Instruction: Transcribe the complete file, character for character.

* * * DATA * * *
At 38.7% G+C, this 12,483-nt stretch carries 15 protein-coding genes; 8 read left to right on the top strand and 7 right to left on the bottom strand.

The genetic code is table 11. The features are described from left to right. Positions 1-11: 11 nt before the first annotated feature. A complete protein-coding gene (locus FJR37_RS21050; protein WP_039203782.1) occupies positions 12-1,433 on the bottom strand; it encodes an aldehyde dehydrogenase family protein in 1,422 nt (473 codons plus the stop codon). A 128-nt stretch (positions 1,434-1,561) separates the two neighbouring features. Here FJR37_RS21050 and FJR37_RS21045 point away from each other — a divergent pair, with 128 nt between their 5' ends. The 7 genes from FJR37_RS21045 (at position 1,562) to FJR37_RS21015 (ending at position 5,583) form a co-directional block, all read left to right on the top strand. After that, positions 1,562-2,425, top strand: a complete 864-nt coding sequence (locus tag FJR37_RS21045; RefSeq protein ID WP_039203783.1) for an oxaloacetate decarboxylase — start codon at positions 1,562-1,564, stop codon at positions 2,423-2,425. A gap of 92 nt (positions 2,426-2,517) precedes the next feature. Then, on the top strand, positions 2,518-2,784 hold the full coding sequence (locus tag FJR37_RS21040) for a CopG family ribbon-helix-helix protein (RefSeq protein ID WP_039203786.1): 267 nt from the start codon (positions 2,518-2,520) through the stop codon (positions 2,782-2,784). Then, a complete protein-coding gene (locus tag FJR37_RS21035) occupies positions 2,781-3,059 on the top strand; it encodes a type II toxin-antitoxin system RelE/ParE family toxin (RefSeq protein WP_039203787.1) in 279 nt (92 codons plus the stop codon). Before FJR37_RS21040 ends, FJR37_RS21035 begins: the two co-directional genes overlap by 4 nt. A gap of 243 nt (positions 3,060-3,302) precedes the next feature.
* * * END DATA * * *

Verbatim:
At 38.7% G+C, this 12,483-nt stretch carries 15 protein-coding genes; 8 read left to right on the top strand and 7 right to left on the bottom strand.

The genetic code is table 11. The features are described from left to right. Positions 1-11: 11 nt before the first annotated feature. A complete protein-coding gene (locus FJR37_RS21050; protein WP_039203782.1) occupies positions 12-1,433 on the bottom strand; it encodes an aldehyde dehydrogenase family protein in 1,422 nt (473 codons plus the stop codon). A 128-nt stretch (positions 1,434-1,561) separates the two neighbouring features. Here FJR37_RS21050 and FJR37_RS21045 point away from each other — a divergent pair, with 128 nt between their 5' ends. The 7 genes from FJR37_RS21045 (at position 1,562) to FJR37_RS21015 (ending at position 5,583) form a co-directional block, all read left to right on the top strand. After that, positions 1,562-2,425, top strand: a complete 864-nt coding sequence (locus tag FJR37_RS21045; RefSeq protein ID WP_039203783.1) for an oxaloacetate decarboxylase — start codon at positions 1,562-1,564, stop codon at positions 2,423-2,425. A gap of 92 nt (positions 2,426-2,517) precedes the next feature. Then, on the top strand, positions 2,518-2,784 hold the full coding sequence (locus tag FJR37_RS21040) for a CopG family ribbon-helix-helix protein (RefSeq protein ID WP_039203786.1): 267 nt from the start codon (positions 2,518-2,520) through the stop codon (positions 2,782-2,784). Then, a complete protein-coding gene (locus tag FJR37_RS21035) occupies positions 2,781-3,059 on the top strand; it encodes a type II toxin-antitoxin system RelE/ParE family toxin (RefSeq protein WP_039203787.1) in 279 nt (92 codons plus the stop codon). Before FJR37_RS21040 ends, FJR37_RS21035 begins: the two co-directional genes overlap by 4 nt. A gap of 243 nt (positions 3,060-3,302) precedes the next feature.